Fantastic Four (2015)

The pretty awful movie I kinda liked
Josh Trank
Miles Teller, Kate Mara, Michael B. Jordan, Jamie Bell, Toby Kebbell
The Setup: 
Another reboot of the ill-starred superhero franchise misses again.

So everyone says that they’re tired of the common superhero formula, but usually, when someone tries to do something different, like Ang Lee’s Hulk, people usually hate it. This movie is decidedly not great, but it ended up [whether intentionally is still up for conjecture] having an interesting shape and, you know, I kind of liked it. It certainly has more interesting ideas than Ant-Man or Iron Man 12 or whatever.

This is directed and co-written by Josh Trank, of interesting found-footage superhero origin film Chronicle, making his big-budget debut. However, not long into shooting, signs of problems began to appear. Trank was often missing and indecisive [according to rumor] and apparently his dogs caused thousands of dollars in damage to a hotel room. He had a directing gig on a standalone Star Wars film from the forthcoming glut, but that was soon pulled. Then the studio brought in others to finish this film, and finally, here it is. It amassed mediocre-to-poor reviews [which only enflamed my interest!] and everyone seems to hate it. Trank Tweeted that “A year ago I had a fantastic version, that would have gotten great reviews,” but that soon vanished. The other thing to know is that the main reason this film exists is that, if Fox didn’t make a film every few years, rights for the property would revert back to Marvel.

Now, do you know that right now Hollywood is hoovering up new directors for their never-ending slate of franchise films? Trank had only made one small film, the director of Jurassic World had only made a small indie film, same thing with the director of Godzilla, and there are numerous others. It’s fascinating, and I suspect it’s because these directors will jump at a chance to make a big film, even though it might not be why they started making films in the first place, and also will more than likely submit to being absolute pawns to the studio and delivering anything they say. Still, I can’t imagine a worse situation than going for months making a film with everyone knowing it’s in trouble, enduring months of dread until it comes out, then finally sitting there as all the awful reviews pile up, then sitting through the weekend waiting for the awful gross… and all the time knowing that the years you spent were wasted and it’ll probably be that much harder to make another film. Ugh! Poor Josh.

So can we start talking about the movie yet? Sorry, no. Because beforehand, they showed this ad with all these inspirational images of happy children around the globe, and how they’re going to grow up in a world that’s so much better than ours… and use the Internet is such a more intuitive, rewarding way… and have devices that “listen to them, and talk, and sing…” and why? Why will the next generation’s lives be SO much better than ours in EVERY WAY? Are you ready? “Because these kids… will grow up with Windows 10!” This got the biggest laugh of perhaps the MONTH from me. My God, Microsoft will just NEVER get it, right? They just NEVER, EVER get it! Still, so, so precious.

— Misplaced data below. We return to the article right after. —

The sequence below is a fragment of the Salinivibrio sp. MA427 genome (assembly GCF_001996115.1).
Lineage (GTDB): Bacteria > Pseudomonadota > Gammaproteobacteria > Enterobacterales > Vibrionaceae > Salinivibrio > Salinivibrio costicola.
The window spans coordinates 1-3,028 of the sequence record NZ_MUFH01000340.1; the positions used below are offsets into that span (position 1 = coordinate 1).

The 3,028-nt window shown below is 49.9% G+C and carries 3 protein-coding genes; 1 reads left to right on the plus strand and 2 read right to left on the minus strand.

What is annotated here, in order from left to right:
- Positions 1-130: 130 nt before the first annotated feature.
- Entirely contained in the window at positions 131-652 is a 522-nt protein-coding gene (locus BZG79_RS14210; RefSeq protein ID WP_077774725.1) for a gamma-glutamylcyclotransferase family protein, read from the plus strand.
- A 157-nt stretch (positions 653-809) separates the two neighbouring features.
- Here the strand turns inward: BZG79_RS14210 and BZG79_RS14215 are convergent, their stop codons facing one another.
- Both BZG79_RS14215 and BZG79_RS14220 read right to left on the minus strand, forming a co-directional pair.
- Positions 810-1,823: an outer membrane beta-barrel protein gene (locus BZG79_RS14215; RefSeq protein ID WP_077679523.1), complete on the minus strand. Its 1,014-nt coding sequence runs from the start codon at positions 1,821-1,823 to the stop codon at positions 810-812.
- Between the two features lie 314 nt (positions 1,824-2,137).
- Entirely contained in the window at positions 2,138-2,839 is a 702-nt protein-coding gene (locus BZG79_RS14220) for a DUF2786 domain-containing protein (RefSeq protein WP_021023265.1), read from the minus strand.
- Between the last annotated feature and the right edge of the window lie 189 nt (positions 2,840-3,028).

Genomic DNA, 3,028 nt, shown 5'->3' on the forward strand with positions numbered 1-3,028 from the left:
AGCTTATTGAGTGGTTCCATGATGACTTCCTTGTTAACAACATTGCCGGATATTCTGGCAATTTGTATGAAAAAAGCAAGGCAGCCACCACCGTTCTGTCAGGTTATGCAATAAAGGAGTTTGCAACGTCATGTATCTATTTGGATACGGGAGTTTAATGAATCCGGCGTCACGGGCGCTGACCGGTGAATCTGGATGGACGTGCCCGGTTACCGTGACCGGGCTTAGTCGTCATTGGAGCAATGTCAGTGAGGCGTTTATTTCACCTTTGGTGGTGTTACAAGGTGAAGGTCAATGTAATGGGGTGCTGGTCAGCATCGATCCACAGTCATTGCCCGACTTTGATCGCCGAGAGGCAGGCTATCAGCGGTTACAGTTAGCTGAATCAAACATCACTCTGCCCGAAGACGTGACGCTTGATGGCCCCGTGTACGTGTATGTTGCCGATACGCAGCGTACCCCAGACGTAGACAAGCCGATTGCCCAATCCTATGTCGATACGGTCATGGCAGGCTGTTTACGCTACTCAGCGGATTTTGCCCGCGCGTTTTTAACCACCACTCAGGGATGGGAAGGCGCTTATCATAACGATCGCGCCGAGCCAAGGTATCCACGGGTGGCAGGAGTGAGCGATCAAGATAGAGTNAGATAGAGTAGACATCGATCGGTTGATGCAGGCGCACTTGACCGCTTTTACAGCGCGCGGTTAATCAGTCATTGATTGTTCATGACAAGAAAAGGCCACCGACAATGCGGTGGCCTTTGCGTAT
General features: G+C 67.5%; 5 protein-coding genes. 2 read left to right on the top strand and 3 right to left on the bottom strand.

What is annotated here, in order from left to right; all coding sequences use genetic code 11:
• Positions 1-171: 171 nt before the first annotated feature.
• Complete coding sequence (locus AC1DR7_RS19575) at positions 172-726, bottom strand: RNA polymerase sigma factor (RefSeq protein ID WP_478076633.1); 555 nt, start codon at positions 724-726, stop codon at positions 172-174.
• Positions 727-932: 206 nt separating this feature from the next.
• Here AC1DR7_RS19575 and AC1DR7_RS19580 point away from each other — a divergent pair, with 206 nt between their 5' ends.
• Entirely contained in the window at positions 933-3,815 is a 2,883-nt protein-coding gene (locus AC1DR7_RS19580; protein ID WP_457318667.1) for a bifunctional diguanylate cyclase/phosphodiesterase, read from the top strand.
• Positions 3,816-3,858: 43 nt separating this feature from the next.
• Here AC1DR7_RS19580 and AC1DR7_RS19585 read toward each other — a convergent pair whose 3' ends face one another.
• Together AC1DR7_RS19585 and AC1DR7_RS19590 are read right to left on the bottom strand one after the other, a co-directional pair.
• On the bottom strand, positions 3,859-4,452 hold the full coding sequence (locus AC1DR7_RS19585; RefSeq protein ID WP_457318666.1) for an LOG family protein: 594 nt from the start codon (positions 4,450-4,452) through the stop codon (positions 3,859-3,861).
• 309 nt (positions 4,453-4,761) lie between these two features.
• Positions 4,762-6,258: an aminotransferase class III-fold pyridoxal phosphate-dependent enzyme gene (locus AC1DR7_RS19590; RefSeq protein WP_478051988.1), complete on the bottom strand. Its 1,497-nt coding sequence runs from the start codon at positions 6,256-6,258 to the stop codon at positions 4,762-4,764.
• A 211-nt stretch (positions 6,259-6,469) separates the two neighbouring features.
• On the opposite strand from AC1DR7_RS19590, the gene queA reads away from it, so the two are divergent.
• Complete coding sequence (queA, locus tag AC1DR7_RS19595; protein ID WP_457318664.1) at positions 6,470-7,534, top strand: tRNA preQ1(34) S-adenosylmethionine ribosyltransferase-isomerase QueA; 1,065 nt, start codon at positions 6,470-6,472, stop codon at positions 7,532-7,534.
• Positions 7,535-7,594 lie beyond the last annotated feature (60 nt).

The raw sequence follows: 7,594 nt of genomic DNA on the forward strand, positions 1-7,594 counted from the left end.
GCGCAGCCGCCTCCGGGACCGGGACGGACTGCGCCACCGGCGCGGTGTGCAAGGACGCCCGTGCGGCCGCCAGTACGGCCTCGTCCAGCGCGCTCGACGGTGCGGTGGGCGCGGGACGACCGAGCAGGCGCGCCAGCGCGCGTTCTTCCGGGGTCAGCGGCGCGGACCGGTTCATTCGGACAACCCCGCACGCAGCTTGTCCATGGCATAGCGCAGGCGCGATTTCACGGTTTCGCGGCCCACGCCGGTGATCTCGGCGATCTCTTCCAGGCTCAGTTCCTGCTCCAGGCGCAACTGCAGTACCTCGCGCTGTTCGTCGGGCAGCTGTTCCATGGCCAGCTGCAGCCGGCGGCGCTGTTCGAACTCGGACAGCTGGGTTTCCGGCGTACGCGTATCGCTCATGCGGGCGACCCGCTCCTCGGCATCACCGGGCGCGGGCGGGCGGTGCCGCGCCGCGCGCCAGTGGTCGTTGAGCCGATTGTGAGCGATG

Okay, so the movie! We open with ten-or-so Reed Richards in class, where he gives a presentation on the teleportation device he’s working on, to the snide derision of his teacher. We see that young Ben Grimm is also in that class, and later, at home, Ben is abused by his older brother, who dives into his beating with the phrase “It’s clobberin’ time!” They try to teleport a toy car, causing a huge blackout that darkens Manhattan. Then they’re at a high school science fair [neither look remotely high school age] where their teleportation machine now works… but still, it is dismissed by the teacher, who says that the fair is “About SCIENCE! Not MAGIC!” Can you imagine anyone interested in science NOT considering a teleportation machine science? It rings so false… but we’re supposed to be caught up in the Hollywood shorthand cliche of the prodigy of inherent genius who is misunderstood by those nasty, short-sighted adults. Also… what is the basis of his friendship with the non-genius Ben Grimm? Not like we’ll get any insight. Anyway, he gets invited to go live and study at the Baxter institute, where he can work on their big teleportation machine, just like he’s building. Obviously Ben is left in the dust right fast, and completely drops out of the movie for quite some time.

We also meet Kate Mara as Sue Storm, daughter of the guy in charge, who goes to visit Victor Von Doom, who is another grumpy teen genius. Also around is Johnny, Sue’s adopted brother [and also genius!] who is into hot rodding, and whose car “flames out.” He also is given a welding mask with flames when he comes to work in the lab. So then they work on the machine for a while while ostensibly bonding as a team [only the writers can’t manage character development], until it’s ready, at which point they learn that they will not get to use the machine, but instead a team of astronauts will go through. So they get drunk [on the contents of one tiny flask?] and decide to go themselves. Reed calls Ben—who we have so forgotten about that his reappearance is a shock—and they teleport themselves, leaving Sue at home.